What You Need To Know About Resistance Training
Whether you want to develop rippling muscle, or just to be able to lift your own body weight, incorporating resistance training into your regular workout regime is important. In fact keeping your body strong and healthy should be a priority in every person’s life.
Resistance training puts the muscles under stress by using resistance against muscular contraction in order to improve the anaerobic endurance, strength and size of skeletal muscles. Depending on whether you are using heavier or lighter loads of resistance, you can make your muscles stronger, bigger and more durable.
There are 3 different types of resistance training, which are isotonic, isometric and isokinetic resistance.
This type of training occurs when the weight of resistance remains constant throughout the range of movement. Isotonic resistance exercises can include both concentric and eccentric contractions (shortening and lengthening) within the muscle length. They require movement, which engages the muscles and joints to work to life a static weight. If you are aiming for lean, strong muscles, then aim for lighter resistance and higher repetitions. If you are wanting to bulk up your muscle mass then aim for heavier resistance and fewer reps. Using equipment such as dumbbells, medicine balls, kettlebells and resistance bands can be used to produce isotonic resistance when training.
Examples: Bicep curls, pull-ups, bench press, squats and most Pilates exercises.
Pros: This style of resistance training can be used to imitate movements needed to perform specific sports, such as kicking, throwing or pulling, so exercises can be used to target and strengthen specific areas. They are easy to do and not all of them require equipment. It is also easy to progress overload, by increasing weight.
Cons: If the technique is poor, then is it possible to cause injury to joints, muscles and ligaments.
Unlike isotonic, isometric resistance occurs when there is no change in the length of the muscle and no noticeable bending of the joint. This happens when they are pushing against an immovable resistance, such as a wall or a floor.
Examples: Plank, wall sit, side bridge and some static yoga postures such as the boat pose.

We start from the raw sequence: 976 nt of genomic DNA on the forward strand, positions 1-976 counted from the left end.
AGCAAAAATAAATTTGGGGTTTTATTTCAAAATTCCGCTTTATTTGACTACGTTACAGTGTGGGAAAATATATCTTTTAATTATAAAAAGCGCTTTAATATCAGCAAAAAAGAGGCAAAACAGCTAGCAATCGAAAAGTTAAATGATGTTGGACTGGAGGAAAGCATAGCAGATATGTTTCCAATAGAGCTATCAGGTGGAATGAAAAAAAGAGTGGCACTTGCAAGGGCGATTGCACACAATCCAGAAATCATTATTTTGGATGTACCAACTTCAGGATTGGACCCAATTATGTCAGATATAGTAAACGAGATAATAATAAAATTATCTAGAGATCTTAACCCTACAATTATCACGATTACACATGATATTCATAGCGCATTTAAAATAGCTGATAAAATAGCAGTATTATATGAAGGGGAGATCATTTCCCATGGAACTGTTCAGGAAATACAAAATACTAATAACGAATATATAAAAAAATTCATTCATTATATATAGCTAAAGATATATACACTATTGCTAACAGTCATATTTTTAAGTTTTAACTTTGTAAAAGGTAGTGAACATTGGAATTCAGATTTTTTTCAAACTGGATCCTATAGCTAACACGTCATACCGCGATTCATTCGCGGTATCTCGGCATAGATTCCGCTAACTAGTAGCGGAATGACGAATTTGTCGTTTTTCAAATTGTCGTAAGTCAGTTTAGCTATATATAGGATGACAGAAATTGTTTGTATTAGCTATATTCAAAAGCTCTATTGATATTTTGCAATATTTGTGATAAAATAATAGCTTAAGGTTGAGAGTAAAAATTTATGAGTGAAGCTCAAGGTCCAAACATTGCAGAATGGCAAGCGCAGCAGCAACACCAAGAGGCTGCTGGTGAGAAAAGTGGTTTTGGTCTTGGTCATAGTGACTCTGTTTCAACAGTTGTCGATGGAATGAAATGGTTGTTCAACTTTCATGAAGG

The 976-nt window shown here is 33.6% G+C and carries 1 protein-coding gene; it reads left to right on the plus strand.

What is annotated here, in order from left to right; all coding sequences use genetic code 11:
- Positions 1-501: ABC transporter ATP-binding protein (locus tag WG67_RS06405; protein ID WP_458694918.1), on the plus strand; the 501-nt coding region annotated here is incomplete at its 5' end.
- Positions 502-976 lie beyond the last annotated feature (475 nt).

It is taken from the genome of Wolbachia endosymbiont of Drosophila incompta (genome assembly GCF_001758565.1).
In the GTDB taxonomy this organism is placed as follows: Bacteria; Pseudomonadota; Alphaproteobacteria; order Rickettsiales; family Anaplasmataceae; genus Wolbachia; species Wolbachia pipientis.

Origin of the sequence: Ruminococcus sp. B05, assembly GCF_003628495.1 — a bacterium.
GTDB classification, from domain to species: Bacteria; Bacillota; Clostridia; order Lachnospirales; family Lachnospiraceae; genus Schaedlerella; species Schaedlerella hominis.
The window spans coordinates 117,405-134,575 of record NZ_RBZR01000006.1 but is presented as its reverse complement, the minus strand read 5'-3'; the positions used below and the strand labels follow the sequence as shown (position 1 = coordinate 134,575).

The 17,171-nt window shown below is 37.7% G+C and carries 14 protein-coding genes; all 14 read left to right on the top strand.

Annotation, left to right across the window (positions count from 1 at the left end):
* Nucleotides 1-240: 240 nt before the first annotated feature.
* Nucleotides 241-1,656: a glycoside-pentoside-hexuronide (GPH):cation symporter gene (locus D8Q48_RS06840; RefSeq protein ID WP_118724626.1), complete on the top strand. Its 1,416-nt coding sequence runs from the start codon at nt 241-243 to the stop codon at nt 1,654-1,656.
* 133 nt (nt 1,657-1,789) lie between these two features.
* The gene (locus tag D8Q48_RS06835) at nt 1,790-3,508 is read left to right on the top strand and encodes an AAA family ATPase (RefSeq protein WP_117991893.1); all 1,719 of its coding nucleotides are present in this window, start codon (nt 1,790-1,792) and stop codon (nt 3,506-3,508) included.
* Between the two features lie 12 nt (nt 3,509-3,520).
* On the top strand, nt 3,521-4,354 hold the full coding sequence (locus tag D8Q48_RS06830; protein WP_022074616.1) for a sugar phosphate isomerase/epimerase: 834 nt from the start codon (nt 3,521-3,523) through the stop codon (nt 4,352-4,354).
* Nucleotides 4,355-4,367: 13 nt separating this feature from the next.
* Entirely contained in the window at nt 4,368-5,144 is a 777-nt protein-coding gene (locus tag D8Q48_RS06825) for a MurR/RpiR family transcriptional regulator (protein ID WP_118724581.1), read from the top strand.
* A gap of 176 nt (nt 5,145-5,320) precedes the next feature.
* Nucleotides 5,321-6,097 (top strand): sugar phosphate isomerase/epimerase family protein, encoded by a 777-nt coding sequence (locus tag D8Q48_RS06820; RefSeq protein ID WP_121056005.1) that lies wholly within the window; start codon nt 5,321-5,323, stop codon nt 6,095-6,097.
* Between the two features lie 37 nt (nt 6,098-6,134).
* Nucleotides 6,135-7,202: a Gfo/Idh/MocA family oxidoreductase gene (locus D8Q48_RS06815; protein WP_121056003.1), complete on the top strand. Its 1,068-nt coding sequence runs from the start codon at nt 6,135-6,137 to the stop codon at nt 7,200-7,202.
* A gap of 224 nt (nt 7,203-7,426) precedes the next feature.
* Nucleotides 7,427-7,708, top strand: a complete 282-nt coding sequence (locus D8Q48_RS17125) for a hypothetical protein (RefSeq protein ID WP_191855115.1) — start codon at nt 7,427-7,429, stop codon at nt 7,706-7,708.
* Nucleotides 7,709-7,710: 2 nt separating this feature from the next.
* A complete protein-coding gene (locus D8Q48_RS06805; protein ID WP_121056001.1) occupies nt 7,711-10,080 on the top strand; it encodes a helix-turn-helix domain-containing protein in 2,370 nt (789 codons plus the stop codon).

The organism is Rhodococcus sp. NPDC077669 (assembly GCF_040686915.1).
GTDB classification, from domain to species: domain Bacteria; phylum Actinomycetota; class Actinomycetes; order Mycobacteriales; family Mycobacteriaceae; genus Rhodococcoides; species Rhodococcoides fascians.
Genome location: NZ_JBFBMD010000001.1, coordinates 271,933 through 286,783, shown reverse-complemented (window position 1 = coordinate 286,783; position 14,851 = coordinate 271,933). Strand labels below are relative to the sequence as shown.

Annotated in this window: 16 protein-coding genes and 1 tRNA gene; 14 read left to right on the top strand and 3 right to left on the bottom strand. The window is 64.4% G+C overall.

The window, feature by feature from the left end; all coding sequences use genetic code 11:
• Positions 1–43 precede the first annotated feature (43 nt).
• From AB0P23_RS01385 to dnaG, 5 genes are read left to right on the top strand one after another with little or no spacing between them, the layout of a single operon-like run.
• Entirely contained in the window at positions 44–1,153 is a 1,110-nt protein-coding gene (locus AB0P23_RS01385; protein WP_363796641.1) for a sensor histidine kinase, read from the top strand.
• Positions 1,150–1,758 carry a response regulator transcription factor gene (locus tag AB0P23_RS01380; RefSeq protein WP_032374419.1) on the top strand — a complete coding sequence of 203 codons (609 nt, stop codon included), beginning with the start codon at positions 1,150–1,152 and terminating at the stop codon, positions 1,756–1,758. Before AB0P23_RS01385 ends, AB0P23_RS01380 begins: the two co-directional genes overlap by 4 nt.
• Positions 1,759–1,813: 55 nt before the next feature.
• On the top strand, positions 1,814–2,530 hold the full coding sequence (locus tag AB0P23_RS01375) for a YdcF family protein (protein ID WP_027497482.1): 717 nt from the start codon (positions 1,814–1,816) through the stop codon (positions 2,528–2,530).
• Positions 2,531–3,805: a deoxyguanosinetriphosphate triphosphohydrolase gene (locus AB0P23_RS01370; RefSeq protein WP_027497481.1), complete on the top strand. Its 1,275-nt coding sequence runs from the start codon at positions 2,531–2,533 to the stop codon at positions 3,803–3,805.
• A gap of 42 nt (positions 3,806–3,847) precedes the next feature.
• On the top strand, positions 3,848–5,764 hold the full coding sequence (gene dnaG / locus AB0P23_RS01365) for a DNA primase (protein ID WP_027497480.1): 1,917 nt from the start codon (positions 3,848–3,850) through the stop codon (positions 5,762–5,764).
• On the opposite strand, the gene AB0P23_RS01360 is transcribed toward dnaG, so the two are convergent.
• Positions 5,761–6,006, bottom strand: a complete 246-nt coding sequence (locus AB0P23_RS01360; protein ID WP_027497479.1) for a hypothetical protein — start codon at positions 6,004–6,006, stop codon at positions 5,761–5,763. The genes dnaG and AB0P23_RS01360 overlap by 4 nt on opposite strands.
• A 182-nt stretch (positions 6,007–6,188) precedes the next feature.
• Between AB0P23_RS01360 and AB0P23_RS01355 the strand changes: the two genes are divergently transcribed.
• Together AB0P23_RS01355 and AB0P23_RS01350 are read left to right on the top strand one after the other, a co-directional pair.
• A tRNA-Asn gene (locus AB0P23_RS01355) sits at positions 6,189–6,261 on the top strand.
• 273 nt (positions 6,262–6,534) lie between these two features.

Pros: This style of resistance training can be used to develop specific weaknesses, such as core muscles. They are relatively safe, often only using your own body weight. Also they don’t place too much pressure on the joints so they can be used to help develop muscle strength in people with joint weaknesses.
Cons: Because they develop muscles at one specific angle, they do not work the full range of a muscle’s movement.
Isokinetic resistance occurs when there is a constant speed against the weight or resistance being applied. The harder you push against the resistance, the more resistance is applied so that your movement remains constant. This is achieved using exercise machines, or dynamometer, designed to provide a varying resistance as you move through the full range of movement. Basically it is a combination of the intense muscle contractions achieved in isometric resistance, with the full range of movement used in isotonic resistance.
Examples: Some exercise bikes and other specific machines that are used to perform regular exercises such as lat pull-downs, can create isokinetic resistance.
Pros: Machines are relatively safe and increases strength through a full range of movement. Resistance levels can be easily altered.
Cons: Exercise machines used for isokinetic resistance are expensive, so for most people this is training that will need to be done at a gym. As this form of training becomes more and more popular, more equipment is being created and becoming more readily available. This style of training does not strengthen the tendons and ligaments as much as isotonic training because the machines work to stabilise the resistance being applied.
Why not join in with the Resistance Training conversation in our 66fit LinkedIn group? You can also find us on Facebook as 66fit Australia, 66fit UK and 66fit Deutschland along with Twitter and G+. Come and meet us in person at the NEC Birmingham for either Leisure Industry Week (LIW), 22nd and 23rd September 2015, Stand No: Hall 4/C29 or the Occupational Therapy Show on the 25th and 26th November 2015. Also at the Sonnwendlauf in Seelbach, Germany 19th June 2015 and the Gold Coast Airport Marathon, Gold Coast Exhibition and Convention Centre, Queensland, Australia 2nd to 4th July 2015.